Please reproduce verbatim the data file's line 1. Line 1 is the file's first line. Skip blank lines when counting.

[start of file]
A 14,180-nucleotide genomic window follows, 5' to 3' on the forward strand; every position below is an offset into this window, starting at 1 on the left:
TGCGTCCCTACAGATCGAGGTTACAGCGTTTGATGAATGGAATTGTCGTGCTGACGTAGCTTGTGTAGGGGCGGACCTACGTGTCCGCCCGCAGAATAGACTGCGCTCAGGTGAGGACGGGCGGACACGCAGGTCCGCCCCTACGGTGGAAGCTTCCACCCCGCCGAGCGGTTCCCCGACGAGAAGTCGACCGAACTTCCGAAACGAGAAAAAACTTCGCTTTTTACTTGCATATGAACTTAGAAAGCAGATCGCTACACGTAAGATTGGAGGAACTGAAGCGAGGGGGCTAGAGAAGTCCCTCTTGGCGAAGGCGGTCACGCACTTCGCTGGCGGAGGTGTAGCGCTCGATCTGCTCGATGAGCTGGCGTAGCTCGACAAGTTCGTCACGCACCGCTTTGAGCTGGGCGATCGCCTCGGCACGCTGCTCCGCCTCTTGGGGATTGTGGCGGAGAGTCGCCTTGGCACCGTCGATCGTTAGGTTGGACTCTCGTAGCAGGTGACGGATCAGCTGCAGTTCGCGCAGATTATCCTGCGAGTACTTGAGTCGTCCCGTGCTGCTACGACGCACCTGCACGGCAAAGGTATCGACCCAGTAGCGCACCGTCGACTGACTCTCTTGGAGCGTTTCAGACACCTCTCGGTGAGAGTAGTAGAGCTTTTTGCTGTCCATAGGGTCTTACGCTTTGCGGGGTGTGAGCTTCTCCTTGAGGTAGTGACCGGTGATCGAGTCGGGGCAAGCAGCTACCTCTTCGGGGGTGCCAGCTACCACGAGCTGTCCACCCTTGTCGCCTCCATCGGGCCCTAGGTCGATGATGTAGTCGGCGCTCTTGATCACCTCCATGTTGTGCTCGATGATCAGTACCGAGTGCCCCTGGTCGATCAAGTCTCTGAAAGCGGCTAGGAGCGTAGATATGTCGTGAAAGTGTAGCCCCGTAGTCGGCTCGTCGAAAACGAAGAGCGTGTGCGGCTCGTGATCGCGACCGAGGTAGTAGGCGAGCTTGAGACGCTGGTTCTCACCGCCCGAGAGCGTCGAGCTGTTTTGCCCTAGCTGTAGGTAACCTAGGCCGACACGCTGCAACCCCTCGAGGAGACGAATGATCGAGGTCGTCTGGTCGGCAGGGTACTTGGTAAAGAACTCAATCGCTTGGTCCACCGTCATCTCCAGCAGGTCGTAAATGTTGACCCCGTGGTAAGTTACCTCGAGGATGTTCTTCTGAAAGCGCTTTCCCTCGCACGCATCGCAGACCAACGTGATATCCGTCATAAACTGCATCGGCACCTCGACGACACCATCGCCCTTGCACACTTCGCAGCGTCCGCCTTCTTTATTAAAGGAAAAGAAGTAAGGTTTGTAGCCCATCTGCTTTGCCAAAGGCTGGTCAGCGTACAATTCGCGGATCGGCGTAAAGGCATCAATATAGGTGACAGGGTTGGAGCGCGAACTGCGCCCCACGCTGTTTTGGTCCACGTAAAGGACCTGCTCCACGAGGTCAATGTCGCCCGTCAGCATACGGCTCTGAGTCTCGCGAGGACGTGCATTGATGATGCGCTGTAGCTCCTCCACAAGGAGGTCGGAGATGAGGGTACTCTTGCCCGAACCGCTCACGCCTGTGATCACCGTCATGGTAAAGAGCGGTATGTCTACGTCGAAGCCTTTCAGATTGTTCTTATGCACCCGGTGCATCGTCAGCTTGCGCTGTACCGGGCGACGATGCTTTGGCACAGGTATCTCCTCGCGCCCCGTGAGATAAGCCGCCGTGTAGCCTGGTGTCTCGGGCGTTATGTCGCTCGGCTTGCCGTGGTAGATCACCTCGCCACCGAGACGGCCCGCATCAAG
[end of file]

A 14,180-nucleotide genomic window follows, 5' to 3' on the forward strand; every position below is an offset into this window, starting at 1 on the left: